User-defined virtual processors

User-defined classes of virtual processors protect the database server from ill-behaved user-defined routines.

An ill-behaved user-defined routine has at least one of the following characteristics:
  • Does not yield control to other threads
  • Makes blocking operating-system calls
  • Modifies the global VP state
A well-behaved C-language UDR has none of these characteristics. Run only well-behaved C-language UDRs in a CPU VP.
Warning: Execution of an ill-behaved routine in a CPU VP can cause serious interference with the operation of the database server, possibly causing it to fail or behave erratically. In addition, the routine itself might not produce correct results.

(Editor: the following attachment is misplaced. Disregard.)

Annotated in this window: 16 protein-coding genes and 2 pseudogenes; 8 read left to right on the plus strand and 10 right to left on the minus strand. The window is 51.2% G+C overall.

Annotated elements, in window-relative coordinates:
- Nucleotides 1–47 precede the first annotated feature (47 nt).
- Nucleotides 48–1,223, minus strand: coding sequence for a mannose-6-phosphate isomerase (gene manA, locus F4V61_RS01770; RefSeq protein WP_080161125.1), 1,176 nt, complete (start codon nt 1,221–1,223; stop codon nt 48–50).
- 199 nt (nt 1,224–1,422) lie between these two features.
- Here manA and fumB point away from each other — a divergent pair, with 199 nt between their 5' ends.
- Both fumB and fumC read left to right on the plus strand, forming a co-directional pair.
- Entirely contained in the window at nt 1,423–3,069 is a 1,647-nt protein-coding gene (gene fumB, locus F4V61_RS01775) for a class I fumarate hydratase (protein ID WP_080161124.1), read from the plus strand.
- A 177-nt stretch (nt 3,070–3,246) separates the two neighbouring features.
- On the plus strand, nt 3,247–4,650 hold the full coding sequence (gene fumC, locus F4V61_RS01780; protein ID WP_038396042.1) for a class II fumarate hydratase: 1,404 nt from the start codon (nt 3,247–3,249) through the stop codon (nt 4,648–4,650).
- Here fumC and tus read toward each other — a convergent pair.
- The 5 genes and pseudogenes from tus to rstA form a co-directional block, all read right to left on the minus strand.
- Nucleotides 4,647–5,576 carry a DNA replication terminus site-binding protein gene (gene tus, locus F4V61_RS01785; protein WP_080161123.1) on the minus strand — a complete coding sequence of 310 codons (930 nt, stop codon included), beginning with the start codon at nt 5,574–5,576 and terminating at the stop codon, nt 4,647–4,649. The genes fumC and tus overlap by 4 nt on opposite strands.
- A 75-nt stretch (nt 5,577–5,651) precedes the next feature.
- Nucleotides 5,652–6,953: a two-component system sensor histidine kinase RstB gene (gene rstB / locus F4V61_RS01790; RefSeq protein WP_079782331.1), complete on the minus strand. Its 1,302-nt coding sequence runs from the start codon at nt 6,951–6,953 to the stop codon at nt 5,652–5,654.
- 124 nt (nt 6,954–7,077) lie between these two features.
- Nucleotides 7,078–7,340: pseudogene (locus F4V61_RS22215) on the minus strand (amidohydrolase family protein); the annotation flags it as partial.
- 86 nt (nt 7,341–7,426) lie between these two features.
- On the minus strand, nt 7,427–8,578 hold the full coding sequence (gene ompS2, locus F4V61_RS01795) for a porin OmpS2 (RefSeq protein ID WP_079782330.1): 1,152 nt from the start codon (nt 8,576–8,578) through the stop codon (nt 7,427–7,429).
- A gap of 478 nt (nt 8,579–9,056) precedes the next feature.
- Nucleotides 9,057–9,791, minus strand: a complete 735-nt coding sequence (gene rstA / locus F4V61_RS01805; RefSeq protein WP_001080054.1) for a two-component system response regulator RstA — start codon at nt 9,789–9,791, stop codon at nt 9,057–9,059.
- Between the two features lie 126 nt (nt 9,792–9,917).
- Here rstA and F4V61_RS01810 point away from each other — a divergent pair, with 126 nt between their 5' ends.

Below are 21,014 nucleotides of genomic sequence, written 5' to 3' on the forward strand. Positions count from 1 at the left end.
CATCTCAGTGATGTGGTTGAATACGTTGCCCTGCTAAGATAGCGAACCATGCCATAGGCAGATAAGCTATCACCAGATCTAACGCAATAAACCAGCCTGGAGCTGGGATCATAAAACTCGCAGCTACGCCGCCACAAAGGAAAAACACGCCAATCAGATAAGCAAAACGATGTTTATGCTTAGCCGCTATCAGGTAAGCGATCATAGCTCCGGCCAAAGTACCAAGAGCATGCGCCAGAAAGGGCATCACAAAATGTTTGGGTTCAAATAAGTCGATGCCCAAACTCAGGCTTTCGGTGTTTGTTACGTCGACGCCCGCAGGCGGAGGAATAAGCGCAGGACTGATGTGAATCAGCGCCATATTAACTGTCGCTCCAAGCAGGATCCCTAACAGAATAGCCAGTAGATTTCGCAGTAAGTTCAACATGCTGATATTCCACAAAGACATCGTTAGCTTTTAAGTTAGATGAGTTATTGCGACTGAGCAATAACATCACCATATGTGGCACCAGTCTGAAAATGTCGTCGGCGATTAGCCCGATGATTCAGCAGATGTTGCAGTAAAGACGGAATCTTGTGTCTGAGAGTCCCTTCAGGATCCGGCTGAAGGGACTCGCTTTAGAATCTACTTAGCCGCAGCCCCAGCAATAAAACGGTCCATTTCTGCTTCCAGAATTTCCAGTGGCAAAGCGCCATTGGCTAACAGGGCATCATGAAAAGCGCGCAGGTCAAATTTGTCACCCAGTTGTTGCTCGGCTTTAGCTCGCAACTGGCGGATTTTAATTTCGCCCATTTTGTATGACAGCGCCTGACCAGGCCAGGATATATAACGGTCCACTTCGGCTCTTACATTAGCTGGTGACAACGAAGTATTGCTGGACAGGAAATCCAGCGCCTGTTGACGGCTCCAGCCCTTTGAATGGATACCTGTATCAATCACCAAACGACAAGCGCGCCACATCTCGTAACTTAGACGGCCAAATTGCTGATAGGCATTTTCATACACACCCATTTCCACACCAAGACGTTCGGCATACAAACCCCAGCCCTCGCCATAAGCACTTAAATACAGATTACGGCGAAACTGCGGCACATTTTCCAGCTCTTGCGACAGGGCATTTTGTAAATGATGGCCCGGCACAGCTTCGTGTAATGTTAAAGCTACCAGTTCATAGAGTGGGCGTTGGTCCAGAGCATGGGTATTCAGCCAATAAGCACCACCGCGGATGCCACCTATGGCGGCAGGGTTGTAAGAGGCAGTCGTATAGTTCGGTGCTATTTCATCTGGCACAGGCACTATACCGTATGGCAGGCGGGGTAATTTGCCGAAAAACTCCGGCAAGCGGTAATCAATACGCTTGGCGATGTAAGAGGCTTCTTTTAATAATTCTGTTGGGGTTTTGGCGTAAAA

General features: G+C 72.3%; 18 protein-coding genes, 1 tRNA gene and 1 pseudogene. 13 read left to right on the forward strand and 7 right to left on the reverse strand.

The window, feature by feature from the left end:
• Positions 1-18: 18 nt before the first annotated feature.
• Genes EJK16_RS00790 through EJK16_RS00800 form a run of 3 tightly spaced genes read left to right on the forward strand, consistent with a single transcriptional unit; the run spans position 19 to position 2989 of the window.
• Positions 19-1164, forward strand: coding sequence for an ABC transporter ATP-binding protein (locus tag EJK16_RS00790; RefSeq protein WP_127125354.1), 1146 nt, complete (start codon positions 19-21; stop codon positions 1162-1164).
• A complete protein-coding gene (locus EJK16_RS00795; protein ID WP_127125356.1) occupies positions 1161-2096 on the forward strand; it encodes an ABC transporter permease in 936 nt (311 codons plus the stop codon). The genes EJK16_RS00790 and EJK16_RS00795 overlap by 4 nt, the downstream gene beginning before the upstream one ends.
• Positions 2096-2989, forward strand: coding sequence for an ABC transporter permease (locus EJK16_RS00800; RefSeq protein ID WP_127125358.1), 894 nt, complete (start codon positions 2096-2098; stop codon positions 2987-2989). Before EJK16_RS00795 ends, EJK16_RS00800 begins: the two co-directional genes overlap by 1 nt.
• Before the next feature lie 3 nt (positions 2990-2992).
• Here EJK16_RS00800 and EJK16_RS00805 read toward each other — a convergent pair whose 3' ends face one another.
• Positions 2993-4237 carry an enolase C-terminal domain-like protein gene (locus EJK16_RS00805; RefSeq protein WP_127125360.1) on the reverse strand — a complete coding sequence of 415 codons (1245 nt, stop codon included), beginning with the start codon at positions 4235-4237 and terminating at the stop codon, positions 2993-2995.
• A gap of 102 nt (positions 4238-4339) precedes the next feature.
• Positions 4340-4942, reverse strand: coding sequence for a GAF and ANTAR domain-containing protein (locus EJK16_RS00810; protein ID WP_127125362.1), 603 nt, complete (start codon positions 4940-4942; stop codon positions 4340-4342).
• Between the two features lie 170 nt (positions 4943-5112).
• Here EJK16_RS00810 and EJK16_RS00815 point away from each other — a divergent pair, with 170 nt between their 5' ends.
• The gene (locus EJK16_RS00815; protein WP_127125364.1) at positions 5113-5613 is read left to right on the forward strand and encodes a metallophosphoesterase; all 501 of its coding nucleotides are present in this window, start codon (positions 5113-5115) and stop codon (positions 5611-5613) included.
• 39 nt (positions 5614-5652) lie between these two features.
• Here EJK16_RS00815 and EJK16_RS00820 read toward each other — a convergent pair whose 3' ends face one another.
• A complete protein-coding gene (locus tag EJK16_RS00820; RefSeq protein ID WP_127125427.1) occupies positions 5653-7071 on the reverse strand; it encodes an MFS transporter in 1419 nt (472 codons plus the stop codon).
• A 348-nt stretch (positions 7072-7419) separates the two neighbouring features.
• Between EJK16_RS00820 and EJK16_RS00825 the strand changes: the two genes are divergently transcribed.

To ensure safe execution, assign any ill-behaved user-defined routines to a user-defined class of virtual processors. User-defined VPs remove the following programming restrictions on the CPU VP class:
  • The requirement to yield the processor regularly
  • The requirement to eliminate blocking I/O calls

Functions that run in a user-defined virtual-processor class are not required to yield the processor, and they might issue direct file-system calls that block further processing by the virtual processor until the I/O is complete.

The normal processing of user queries is not affected by ill-behaved traits of a C-language UDR because these UDRs do not execute in CPU virtual processors. For a more detailed explanation of ill-behaved routines, see the HCL Informix® DataBlade API Programmer's Guide.


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